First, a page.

On being content with the nembutsu

But with a foolish being full of blind passions, in this fleeting world – this burning house – all matters without exception are empty and false, totally without truth and sincerity. The nembutsu alone is true and real. (Postscript, A Record in Lament of Divergences, CWS, p. 679)

This is a direct quote from Shinran and lies at the heart of the closing words of A Record in Lament of Divergences. These are the thoughts of a person of profound and unshakeable entrusting heart (shinjin). There is only one thing in life; there is only one true reality that any of us can know and trust in respect of our ultimate well-being and salvation: Namu-amida-butsu.

Yet, how does one reach such a point? How do we come to this secure and calm assessment of things? How can we be sure of its truth?

Shinran led a life of exile, struggle and hardship. With Eshinni, he raised a family while attending to the spiritual needs of his nembutsu friends. Before he took up the nembutsu, things were just as difficult and fraught: twenty years devoted to a desperate spiritual search, in a world that was torn with violence, strife and famine.

As a nembutsu follower he had seen much cruelty at the hands of Buddhist temples and the government. He endured the relentless persecution of the nembutsu communities, and the heartbreaking deceit of his son.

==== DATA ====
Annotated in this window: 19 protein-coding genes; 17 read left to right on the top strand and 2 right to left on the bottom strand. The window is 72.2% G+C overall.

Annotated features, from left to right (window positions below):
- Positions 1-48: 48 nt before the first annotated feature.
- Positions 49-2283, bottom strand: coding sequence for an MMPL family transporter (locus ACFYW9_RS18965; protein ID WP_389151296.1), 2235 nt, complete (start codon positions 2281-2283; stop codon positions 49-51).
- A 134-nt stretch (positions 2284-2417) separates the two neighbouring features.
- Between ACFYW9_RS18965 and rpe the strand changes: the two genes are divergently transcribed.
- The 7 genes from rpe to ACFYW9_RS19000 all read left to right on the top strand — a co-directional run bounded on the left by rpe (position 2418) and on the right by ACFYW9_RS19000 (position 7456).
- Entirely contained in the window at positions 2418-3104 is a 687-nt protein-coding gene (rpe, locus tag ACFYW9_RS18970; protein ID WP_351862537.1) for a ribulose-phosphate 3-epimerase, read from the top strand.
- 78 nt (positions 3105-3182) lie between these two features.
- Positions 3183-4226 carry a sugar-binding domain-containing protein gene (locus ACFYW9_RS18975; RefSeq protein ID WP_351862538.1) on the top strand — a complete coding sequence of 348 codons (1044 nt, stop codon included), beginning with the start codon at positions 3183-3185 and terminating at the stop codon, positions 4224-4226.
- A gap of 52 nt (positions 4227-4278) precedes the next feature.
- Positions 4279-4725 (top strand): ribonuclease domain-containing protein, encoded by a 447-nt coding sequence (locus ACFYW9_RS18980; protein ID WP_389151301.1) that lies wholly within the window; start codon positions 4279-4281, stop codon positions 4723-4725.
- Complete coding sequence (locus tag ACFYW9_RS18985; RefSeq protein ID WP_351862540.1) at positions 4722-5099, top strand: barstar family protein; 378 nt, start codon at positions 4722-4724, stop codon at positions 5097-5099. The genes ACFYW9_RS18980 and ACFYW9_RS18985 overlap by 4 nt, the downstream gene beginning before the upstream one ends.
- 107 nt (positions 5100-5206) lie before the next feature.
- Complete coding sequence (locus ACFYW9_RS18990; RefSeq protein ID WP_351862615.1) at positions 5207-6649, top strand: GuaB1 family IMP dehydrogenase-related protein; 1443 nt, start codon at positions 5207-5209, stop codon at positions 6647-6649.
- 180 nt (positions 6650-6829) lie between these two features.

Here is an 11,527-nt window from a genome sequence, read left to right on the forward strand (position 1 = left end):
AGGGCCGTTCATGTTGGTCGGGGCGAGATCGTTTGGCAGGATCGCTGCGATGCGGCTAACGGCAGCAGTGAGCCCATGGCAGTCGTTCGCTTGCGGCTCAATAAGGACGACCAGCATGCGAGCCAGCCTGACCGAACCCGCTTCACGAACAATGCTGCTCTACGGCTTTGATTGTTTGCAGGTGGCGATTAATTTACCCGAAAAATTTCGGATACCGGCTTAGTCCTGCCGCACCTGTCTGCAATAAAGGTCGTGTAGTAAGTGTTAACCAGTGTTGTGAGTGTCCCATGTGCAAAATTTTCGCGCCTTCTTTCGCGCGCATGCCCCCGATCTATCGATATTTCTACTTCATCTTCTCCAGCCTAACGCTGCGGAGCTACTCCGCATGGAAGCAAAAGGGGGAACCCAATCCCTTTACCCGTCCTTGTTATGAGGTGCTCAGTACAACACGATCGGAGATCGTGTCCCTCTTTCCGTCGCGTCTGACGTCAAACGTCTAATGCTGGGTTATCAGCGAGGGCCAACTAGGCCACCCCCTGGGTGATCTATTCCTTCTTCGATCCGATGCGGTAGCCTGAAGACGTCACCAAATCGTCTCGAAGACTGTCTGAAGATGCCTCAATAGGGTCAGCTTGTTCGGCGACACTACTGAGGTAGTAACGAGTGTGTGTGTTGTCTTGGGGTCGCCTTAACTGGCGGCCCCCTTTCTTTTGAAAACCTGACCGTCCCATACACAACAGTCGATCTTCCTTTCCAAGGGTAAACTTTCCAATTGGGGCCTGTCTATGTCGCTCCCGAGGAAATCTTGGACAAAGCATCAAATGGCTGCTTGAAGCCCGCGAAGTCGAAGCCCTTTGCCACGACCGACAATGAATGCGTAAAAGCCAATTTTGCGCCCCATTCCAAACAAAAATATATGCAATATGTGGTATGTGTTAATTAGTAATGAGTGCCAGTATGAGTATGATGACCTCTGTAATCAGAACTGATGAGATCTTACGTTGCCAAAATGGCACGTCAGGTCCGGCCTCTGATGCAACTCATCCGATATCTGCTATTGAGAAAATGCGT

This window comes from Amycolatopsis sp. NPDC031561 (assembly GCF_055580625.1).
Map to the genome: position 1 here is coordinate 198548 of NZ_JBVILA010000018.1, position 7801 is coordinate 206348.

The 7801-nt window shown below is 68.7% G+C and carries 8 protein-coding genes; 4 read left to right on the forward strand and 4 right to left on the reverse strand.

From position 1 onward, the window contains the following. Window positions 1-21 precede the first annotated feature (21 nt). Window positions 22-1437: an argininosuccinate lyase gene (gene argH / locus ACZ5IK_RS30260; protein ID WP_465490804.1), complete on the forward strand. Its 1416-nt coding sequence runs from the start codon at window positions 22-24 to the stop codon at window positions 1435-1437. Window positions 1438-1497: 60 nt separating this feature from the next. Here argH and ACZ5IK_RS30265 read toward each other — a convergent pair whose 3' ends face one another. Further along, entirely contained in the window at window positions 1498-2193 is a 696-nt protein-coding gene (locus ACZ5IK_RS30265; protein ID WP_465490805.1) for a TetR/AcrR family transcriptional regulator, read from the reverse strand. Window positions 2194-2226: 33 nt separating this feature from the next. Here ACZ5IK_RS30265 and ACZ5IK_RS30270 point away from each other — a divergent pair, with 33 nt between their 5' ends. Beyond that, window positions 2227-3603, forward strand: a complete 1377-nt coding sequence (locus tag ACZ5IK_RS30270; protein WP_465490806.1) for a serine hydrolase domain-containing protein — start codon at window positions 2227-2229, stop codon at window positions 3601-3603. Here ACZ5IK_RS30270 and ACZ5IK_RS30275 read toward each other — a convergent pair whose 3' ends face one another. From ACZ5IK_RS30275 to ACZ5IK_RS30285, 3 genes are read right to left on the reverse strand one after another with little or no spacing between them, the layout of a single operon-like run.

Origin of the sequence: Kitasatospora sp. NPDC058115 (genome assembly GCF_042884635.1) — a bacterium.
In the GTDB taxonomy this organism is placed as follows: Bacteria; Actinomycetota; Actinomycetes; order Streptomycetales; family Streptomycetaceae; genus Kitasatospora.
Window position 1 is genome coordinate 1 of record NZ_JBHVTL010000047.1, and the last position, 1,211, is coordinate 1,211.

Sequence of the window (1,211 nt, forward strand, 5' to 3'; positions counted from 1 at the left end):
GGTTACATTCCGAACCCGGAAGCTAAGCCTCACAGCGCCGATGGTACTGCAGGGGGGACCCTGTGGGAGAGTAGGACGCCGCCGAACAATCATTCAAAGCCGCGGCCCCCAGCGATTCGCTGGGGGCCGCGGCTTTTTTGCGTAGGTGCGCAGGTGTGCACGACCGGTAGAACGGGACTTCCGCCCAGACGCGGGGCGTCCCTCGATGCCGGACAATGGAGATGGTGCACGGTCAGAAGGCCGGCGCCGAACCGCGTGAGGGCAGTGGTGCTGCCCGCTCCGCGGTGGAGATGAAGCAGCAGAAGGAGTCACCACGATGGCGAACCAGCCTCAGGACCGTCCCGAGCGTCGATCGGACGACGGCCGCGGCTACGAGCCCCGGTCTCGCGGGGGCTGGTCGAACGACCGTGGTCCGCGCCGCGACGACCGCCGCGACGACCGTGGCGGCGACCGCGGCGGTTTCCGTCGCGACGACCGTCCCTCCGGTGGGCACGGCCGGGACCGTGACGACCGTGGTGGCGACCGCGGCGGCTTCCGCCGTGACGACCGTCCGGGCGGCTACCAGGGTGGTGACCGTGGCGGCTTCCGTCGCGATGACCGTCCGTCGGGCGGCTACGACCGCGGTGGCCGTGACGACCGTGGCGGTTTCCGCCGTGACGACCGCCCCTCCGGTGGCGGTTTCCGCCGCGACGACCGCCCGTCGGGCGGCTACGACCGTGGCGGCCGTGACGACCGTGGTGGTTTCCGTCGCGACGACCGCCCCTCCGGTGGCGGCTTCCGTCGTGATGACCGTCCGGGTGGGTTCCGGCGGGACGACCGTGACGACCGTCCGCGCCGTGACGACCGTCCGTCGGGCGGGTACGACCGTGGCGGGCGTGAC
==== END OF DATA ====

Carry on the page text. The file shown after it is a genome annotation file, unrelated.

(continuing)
The answer to this is, literally, that only Amida Buddha knows. Shinran’s anjin – his settled mind – is entirely the work of Amida Buddha.  It is the Buddha alone who can bring a ‘foolish being full of blind passions’ to a calm and serene joy like his.

It seems to me that many of us spend a lot of time not being particularly content, or even satisfied with the nembutsu. One hears people ask what can be done to realise shinjin or whether there are ethical determinants that manifest it. But the answer is no: the only sign of the heart of true entrusting is Namu-amida-butsu. This is the spontaneous (jinen) expression of the person who seeks nothing more in the spiritual life.

To be sure, there seem to be some natural tendencies that flow from the heart of shinjin. Shinran alludes to these in his letters. He describes the life of shinjin as ‘abandoning the world’. This does not mean home-leaving. It is a far deeper understanding than that. It is knowing that ‘in this fleeting world – this burning house – all matters without exception are empty and false, totally without truth and sincerity’.

In other places, Shinran suggests a tendency to stop judging others as ‘good or bad’. (CWS, p. 459, etc.) Through the working of the light of Amida Buddha, people of nembutsu know just how evil they are. So, how can they judge others? At peace with themselves, through the working of the Primal Vow, nembutsu people would tend to be at peace with others, too. Nevertheless, we all live and work in varying environments: sometimes calm, mostly stressful.

As the only real thing that one can ever know, Namu-amida-butsu can carry every one of us through life, no matter what kind of life it might be.